The $10 Million Computer-Assisted Programming Project
Written by Alex Armstrong
Thursday, 05 April 2012
No you didn't read the headline incorrectly. Programming gets very little help from the computers we program. Now there is a big project to see what can be achieved.
The University of Pennsylvania will lead a $10 Million National Science Foundation project, involving a range of other institutions, called ExCAPE - Expeditions in Computer Augmented Program Engineering. The team will be led by Rajeev Alur, professor of computer and information science, who said:
“Computers have evolved at a dramatic pace, but the technology that's used to develop programs and software is evolving comparatively slowly,
What it means to ‘code’ hasn't changed much in the last 20 to 30 years. It's still done by expert programmers and is quite time-consuming, expensive and error-prone.”
This much is obvious to any practicing programmer, but what the team hope to do is to create a toolkit that will work with the programming to help create and verify a program. One of the areas that will be explored is robotics which, being based in the physical world and having lots of constraints that are not built into current programming languages, has a good chance of good results. The example given by Alur is of trying to park a robot car:
"The programmer can start by specifying high-level goals, such as the final desired car position and the requirement that there should be no collisions along the way.
The synthesis tool can therefore start with the strategies provided by the coder, then explore different combinations for the tricky parts, automatically filling in the details with the best possible values to produce a complete program,”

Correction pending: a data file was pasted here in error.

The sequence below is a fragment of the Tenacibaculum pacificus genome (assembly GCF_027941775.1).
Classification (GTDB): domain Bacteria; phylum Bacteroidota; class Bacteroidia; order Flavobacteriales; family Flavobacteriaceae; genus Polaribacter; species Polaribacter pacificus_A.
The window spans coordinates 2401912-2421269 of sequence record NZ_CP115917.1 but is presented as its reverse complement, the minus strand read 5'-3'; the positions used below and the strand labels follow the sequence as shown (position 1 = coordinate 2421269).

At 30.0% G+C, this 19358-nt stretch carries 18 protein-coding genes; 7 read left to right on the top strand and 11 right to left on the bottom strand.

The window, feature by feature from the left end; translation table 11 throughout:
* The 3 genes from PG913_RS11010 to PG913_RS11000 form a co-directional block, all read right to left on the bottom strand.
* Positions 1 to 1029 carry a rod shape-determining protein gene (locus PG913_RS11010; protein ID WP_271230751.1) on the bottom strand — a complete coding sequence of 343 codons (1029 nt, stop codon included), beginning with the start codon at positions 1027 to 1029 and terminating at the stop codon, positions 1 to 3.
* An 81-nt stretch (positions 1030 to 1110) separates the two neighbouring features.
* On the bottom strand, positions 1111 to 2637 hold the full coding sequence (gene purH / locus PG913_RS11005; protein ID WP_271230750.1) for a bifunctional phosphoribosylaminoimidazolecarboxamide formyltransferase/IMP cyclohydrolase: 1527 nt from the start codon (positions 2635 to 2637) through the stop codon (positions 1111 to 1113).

Another area they hope to have success with is network flow management and its applications to multicore parallel programming.
The aim is to produce a range of design tools that let end users program robots by demonstrating example behaviors, and that provide assistance for expert programmers to meet challenges in multicore programming.
There have been projects that have attempted to replace programmers completely, but the idea of just trying to help guide their logic seems much more attainable. In this case the restricted domains of study also seem to be easier to formalize. Mathematical systems such as Mathematica, Maple and Alpha can already help with planning problems and goal seeking.
One thing is 100% certain - programmers need better tools and not just new languages.
Intel demoed a prototype of Euclid at last week's Intel Developer Forum. This is a compact computer combined with RealSense 3D depth sensing technology that can serve as the brain and eyes of a robot. [ ... ]